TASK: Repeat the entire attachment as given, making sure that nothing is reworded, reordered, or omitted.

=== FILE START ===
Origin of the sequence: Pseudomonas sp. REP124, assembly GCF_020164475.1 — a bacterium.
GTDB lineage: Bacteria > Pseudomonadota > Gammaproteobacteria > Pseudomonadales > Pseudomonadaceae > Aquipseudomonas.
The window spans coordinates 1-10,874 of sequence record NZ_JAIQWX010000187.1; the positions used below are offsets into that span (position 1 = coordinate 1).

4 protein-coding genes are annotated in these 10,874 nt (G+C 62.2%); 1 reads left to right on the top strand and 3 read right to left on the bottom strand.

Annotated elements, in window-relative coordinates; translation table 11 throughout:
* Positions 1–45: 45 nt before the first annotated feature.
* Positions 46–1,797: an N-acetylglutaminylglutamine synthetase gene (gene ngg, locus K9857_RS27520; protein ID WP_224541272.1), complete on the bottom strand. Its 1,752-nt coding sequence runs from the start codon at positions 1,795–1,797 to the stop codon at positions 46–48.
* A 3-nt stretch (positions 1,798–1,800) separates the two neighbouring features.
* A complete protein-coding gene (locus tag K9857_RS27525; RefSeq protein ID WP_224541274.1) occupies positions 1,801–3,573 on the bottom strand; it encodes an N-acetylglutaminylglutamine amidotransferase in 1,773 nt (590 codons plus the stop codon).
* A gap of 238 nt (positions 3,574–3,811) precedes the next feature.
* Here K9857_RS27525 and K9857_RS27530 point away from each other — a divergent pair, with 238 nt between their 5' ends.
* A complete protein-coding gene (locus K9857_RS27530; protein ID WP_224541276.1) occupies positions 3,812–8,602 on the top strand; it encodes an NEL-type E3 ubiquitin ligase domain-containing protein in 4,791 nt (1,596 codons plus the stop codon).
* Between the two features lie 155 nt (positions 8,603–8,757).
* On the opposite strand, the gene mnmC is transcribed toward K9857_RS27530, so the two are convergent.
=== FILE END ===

Origin of the sequence: Pseudomonas sp. REP124, assembly GCF_020164475.1 — a bacterium.
GTDB lineage: Bacteria > Pseudomonadota > Gammaproteobacteria > Pseudomonadales > Pseudomonadaceae > Aquipseudomonas.
The window spans coordinates 1-10,874 of sequence record NZ_JAIQWX010000187.1; the positions used below are offsets into that span (position 1 = coordinate 1).

4 protein-coding genes are annotated in these 10,874 nt (G+C 62.2%); 1 reads left to right on the top strand and 3 read right to left on the bottom strand.

Annotated elements, in window-relative coordinates; translation table 11 throughout:
* Positions 1–45: 45 nt before the first annotated feature.
* Positions 46–1,797: an N-acetylglutaminylglutamine synthetase gene (gene ngg, locus K9857_RS27520; protein ID WP_224541272.1), complete on the bottom strand. Its 1,752-nt coding sequence runs from the start codon at positions 1,795–1,797 to the stop codon at positions 46–48.
* A 3-nt stretch (positions 1,798–1,800) separates the two neighbouring features.
* A complete protein-coding gene (locus tag K9857_RS27525; RefSeq protein ID WP_224541274.1) occupies positions 1,801–3,573 on the bottom strand; it encodes an N-acetylglutaminylglutamine amidotransferase in 1,773 nt (590 codons plus the stop codon).
* A gap of 238 nt (positions 3,574–3,811) precedes the next feature.
* Here K9857_RS27525 and K9857_RS27530 point away from each other — a divergent pair, with 238 nt between their 5' ends.
* A complete protein-coding gene (locus K9857_RS27530; protein ID WP_224541276.1) occupies positions 3,812–8,602 on the top strand; it encodes an NEL-type E3 ubiquitin ligase domain-containing protein in 4,791 nt (1,596 codons plus the stop codon).
* Between the two features lie 155 nt (positions 8,603–8,757).
* On the opposite strand, the gene mnmC is transcribed toward K9857_RS27530, so the two are convergent.